By Shawn Chitnis

DENVER (CBS4) – A traveling art exhibition hopes to change the way people killed while in police custody are perceived by taking familiar images and making the portraits of these lives lost unrecognizable. “Imperfect Pixels” requires guests to look at these faces in a way they have likely never seen before, using a glass sphere, in order to bring their images back into focus.

(credit: CBS)

“I wanted to look at some of the lives that were lost in between grief cycles,” said Travis Sheridan, the creator of the exhibition. “It’s almost this forced opportunity for a person to see something that they might have walked by if they hadn’t stopped to pause.”

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Sheridan pixelated the portraits often used by media outlets for many of the Black men and women who became household names after their deaths. Their photos are presented upside down so the orb viewers hold flips their image correctly and makes their face clear again. The concept came to him after seeing another art installation and he began working on the project after the death of George Floyd. “Imperfect Pixels” features the faces of Floyd, Breonna Taylor, Sandra Bland, and Michael Brown.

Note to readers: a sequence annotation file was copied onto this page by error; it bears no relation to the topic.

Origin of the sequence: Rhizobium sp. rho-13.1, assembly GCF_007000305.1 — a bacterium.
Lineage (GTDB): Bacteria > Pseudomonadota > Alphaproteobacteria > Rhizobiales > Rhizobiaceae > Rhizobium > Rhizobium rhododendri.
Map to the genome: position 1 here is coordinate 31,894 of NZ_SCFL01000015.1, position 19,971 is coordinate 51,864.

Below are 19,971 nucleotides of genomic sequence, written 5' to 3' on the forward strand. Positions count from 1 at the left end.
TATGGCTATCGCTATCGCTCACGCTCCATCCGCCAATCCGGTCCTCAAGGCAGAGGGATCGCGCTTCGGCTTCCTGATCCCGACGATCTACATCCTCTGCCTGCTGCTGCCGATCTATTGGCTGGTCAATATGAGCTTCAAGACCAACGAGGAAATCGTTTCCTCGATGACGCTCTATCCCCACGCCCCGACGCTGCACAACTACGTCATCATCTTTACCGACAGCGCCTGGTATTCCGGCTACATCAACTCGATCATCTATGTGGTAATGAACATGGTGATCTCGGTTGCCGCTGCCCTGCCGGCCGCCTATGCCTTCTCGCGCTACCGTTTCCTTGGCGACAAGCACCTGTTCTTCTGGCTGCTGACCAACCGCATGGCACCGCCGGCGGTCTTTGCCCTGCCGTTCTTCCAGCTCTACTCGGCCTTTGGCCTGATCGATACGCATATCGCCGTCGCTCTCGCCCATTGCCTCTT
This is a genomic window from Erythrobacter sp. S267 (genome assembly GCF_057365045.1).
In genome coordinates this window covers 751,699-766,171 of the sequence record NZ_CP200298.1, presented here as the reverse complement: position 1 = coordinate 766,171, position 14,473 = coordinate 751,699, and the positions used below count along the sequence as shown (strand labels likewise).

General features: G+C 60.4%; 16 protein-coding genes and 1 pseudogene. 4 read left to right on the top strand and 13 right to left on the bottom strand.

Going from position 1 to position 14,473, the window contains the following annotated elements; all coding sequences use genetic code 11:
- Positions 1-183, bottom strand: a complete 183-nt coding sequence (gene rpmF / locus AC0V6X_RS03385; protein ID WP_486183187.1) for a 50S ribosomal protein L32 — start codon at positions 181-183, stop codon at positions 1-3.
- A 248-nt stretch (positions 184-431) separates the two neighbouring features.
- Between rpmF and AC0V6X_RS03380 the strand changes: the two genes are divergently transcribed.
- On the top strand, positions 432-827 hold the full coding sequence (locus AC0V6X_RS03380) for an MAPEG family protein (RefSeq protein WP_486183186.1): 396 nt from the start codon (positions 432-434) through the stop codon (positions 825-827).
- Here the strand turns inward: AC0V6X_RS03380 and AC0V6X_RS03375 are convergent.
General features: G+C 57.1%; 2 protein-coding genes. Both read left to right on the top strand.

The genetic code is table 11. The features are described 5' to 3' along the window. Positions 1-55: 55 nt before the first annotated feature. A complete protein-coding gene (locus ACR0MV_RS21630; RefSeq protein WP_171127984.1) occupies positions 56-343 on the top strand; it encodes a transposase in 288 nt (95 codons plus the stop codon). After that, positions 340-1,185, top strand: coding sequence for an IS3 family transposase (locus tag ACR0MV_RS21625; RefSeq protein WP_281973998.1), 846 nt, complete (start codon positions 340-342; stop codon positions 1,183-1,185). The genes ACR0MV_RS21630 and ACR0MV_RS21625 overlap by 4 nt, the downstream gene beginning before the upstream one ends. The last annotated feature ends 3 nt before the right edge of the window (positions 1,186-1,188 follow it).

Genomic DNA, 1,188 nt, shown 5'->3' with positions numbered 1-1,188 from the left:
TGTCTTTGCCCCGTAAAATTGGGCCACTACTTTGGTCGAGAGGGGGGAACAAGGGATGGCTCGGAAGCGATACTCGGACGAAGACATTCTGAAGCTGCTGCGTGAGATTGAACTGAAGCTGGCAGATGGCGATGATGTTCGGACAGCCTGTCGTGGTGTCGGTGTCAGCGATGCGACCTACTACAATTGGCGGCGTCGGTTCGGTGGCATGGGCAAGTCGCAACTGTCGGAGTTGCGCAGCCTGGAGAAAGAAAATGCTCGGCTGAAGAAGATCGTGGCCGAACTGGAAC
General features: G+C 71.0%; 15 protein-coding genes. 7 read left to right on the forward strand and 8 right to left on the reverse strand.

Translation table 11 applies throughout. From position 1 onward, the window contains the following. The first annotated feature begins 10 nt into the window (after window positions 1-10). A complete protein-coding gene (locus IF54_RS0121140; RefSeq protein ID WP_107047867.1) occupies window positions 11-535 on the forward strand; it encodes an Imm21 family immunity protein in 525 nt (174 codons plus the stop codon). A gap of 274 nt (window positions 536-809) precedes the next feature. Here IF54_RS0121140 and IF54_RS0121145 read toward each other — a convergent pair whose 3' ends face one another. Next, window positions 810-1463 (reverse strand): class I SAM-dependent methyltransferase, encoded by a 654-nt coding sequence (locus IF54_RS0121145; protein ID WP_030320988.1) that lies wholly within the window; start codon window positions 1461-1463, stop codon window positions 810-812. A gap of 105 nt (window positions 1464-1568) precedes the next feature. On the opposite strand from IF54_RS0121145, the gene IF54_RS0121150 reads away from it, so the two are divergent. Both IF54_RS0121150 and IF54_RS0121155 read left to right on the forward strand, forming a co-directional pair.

“Once you see, you can’t claim you don’t see any longer,” he told CBS4 inside RISE Collaborative Workspace, which is hosting the series in Denver. “These stories resonate because they are true and these stories resonate because we are flawed.”

(credit: CBS)

The conflict between the reputation between each subject before and after their murder is part of the metaphor he hopes to demonstrate by flipping their photos upside down. Sheridan says it is similar to how their lives were turned upside down by their murder and the public scrutiny.

“We all experienced the death of folks like Elijah McClain differently,” he said. “If you look at Elijah McClain’s case, as close to perfection as you can get.”

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McClain is the 23-year-old Black man who died days after an encounter with Aurora Police that sent him to the hospital and then put him on life support. He was stopped on Aug. 24, 2019 after a 911 call regarding a suspicious person. While he acknowledges that in McClain’s case, it was hard to find a flaw in his life, he still wants the series to remind everyone that all humans are flawed.

“The weight of how much potential we’ve lost in the Black community,” Sheridan said. “Those flaws shouldn’t be a death sentence.”

(credit: CBS)

“Imperfect Pixels” traveled to Denver from St. Louis and will remain in Colorado into September. Sheridan shared that looking at the portraits always evokes a different emotion. He thought about graduation and life after school when he looked at Michael Brown while CBS4 was there.

“Every time I see it, I see something different,” he said. “Perfection should not be what is required just to reduce your chances of being killed.”

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The exhibit will be on display through its closing reception at RISE on Friday, Sept. 17.

Shawn Chitnis